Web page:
Depending on national requirements, the network operator may be required to report the location of a LI target at the beginning and end of a call and/or session. It may also be a national requirement for the CSP to report the location:
  • during on-going communications;
  • for any mobility management event detected in the 3GPP core network which includes a target's location change or update.
The location information associated with target communication reported to the law enforcement agency shall be at least location information trusted by the 3GPP network (i.e. the location information is either 3GPP network derived or verified).

6.6  Data Retention Policy in cross-border scenarios and international regionsWord‑p. 12

Data protection laws, and in particular data retention policies vary between countries [9]. While many of these laws refer to financial transactions, use of a mobile telecommunication system in some sense involves charging records which are directly related to commercial transactions.
Regulations for data retention as part of data privacy and trade law exists for different sovereign states. In some cases there are negotiated treaties between bordering sovereign states regarding the law applicable in cross-border regions.
The NTN access provider and PLMN operator identify the location of the UE. If the location is ambiguous with respect to the sovereign state territory in which the UE operates, then a cross-border condition arises. The NTN access provider and PLMN operator apply the regulations according to the regulations, treaties and conventions that apply to that particular cross border region. This means, in effect, retaining data according to a specific (single) set of regulations.
Data associated with the UE's activity, such as charging records and other operational information is maintained according to international regulations (where no national regulation exists, e.g. on the high seas,) and according to sovereign state law, where this law applies. Where there is ambiguity, the data retention regulation to apply depends on international treaties between the neighbouring sovereign states.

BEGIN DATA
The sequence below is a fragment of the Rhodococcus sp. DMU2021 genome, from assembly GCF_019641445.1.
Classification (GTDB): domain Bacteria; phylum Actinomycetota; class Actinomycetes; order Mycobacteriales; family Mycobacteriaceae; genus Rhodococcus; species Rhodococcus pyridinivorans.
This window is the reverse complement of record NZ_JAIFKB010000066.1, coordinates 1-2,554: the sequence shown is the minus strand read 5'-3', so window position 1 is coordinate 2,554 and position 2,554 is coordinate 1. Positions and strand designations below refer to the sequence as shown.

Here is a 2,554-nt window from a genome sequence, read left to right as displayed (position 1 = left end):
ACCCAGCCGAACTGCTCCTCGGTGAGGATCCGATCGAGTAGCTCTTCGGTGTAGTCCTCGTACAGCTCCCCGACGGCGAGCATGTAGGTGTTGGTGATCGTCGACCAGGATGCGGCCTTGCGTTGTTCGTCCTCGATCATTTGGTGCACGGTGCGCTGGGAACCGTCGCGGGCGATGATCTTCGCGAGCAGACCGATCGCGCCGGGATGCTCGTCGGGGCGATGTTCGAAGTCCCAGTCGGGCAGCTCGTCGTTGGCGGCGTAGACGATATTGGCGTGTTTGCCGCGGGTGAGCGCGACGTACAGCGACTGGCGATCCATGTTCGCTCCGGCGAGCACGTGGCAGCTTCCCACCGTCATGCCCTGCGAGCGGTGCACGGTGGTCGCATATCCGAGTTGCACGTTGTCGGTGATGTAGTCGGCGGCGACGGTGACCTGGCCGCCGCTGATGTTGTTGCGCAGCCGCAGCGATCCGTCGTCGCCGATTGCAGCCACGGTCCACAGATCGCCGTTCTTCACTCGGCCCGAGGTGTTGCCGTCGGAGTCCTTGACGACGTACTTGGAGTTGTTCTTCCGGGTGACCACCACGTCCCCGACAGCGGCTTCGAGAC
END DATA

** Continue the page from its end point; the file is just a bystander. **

6.7  Network accessWord‑p. 12

Countries provide frequency licenses for terrestrial networks. Non-terrestrial networks can cover multiple countries and extraterritorial areas. When a non-terrestrial network uses spectrum that is subject to licensing in a specific country or region the non-terrestrial network will have to ensure it has permission from the countries or regions that are covered [10]. Note furthermore it may be possible that a non-terrestrial network cannot get the same frequency bands in all countries or regions it covers. Non-terrestrial networks will have to ensure that their use of radio spectrum in each country or region complies with the frequency license they have in that country or region and the frequency regulation of the sovereign territories which border that country or region.
Regional/national regulators may also define exclusion areas where non-terrestrial communication is not allowed. Operators of non-terrestrial network should ensure that their networks do not provide service in exclusion areas. Further consideration of this is given in clause 7.4 when UEs are in an exclusion area and in clause 8.3 for non-terrestrial networks operation with respect to exclusion areas.
National regulators can assign numbers and identifiers to the network operator (e.g. Mobile Network Code, IMSI/SUPI ranges, E.164 numbers). Also the ITU can provide MNCs (with the Mobile Country Code 901) and E.164 numbers (country code 88x). Mobile and satellite networks broadcast one (or more in case of network sharing) Mobile Country Code (MCC) and Mobile Network Code (MNC) combinations. Broadcast of the MCC for one country in another country should be avoided. This may be a challenge for satellite operators that have large radio cells. An option is to use the international MCC 901. Using the international MCC is also a good choice for extra-territorial areas.